Marathoners push through the pain to cross finish line
“What I’ll remember most about it is not crossing the finish line but journeying through the streets of Chicago,” graduate student Andrew McLeod said of running his first Chicago Marathon Sunday. “A close second, though, will be the pain!”
McLeod was among the UIC faculty, staff and students amid the throng of 45,000 runners who took on the challenging 26.2-mile course through 29 neighborhoods. As they headed down Halsted and Taylor streets past campus, runners were cheered on by Flames teams, the UIC Pep Band and other student groups and spectators.
Rakhi Thambi finished her third marathon in 4 hours, 16 minutes. “Not my best time,” said the UI Health otolaryngologist. “But I was happy.”
Thambi led UIC’s ENT Team, raising money for the department’s two charities, the Now Hear This! Fund and the One Voice Fund. “We raised a little over $10,000 and donations are still coming in,” Thambi said. Two years ago, the ENT Team raised $9,000.
Mike Mencarini, a second-year graduate student in urban planning who’s run marathons before, completed the course in 3 hours, 46 minutes, 40 seconds. “It was a personal record for me, so I was very happy,” Mencarini said.
For Nandish Desai, junior in bioengineering, the marathon was a first-time experience. “After about Mile 16, I had to stop at every other medical tent found at each mile to get my hamstring properly stretched,” Desai said.
He crossed the finish line in 4 hours, 41 minutes, 21 seconds – an hour more than he anticipated. “Fortunately, even with a pulled hamstring, I was at least able to get to the finish line, something that I’m really appreciative of,” he said. “Despite the unexpected challenge, I was satisfied with my performance and what I have learned from this experience.”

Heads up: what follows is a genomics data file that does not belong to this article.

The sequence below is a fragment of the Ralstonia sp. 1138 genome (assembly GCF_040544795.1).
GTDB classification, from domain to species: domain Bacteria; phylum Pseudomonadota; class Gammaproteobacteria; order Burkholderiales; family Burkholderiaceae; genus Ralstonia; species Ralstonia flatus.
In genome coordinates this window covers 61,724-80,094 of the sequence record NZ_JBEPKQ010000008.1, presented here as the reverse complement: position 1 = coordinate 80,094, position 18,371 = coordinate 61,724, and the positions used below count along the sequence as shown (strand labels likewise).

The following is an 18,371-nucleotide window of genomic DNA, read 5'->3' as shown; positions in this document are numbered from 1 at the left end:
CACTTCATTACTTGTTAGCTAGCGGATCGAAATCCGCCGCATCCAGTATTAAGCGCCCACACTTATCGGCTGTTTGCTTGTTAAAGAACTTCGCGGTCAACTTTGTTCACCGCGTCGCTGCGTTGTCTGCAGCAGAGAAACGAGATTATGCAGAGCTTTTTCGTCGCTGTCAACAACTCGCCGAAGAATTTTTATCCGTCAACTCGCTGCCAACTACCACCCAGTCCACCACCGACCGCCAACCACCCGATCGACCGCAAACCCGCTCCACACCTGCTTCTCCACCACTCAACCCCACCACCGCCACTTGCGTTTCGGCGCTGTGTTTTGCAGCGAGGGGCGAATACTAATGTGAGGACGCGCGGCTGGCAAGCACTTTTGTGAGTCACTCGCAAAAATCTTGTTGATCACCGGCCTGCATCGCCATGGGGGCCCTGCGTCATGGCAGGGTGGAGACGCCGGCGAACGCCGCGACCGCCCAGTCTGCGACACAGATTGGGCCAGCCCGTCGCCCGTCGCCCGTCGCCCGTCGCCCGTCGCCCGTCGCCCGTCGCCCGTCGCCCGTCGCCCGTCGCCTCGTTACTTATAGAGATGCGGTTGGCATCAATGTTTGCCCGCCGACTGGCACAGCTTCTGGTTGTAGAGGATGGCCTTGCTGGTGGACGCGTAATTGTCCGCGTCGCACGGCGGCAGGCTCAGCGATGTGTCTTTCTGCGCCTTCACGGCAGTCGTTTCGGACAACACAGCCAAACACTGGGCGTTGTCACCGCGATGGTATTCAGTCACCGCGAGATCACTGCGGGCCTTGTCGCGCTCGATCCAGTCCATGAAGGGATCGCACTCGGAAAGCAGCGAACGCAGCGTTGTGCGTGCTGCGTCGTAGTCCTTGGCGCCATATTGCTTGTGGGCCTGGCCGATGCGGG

Desai ran for the United Mitochondrial Disease Foundation, raising $625 so far.
It was also the first marathon for Sarah Lee, a junior in neuroscience and Russian in the GPPA Medicine program. Although she’s run the Chicago Half Marathon twice, the full version was much more than she anticipated.
“It was exhilarating, exhausting, challenging, strenuous,” said Lee, an “I am UIC” blogger. Lee finished in 4 hours, 52 minutes, 21 seconds. She can’t be upset — it was under five hours, she said.
What’s it like to cross the finish line?
“Being relieved to be finished running, but also a great sense of accomplishment,” Mencarini said.
Desai agreed. “Many don’t realize that running a marathon has both a physical and mental component. The mental part is definitely what allows you to finish at the end,” Desai said.
“Even though I didn’t have a spectacular time, and I’m not the fastest or strongest by far, the crowd really makes everyone feel like a hero when they cross the line,” Lee said.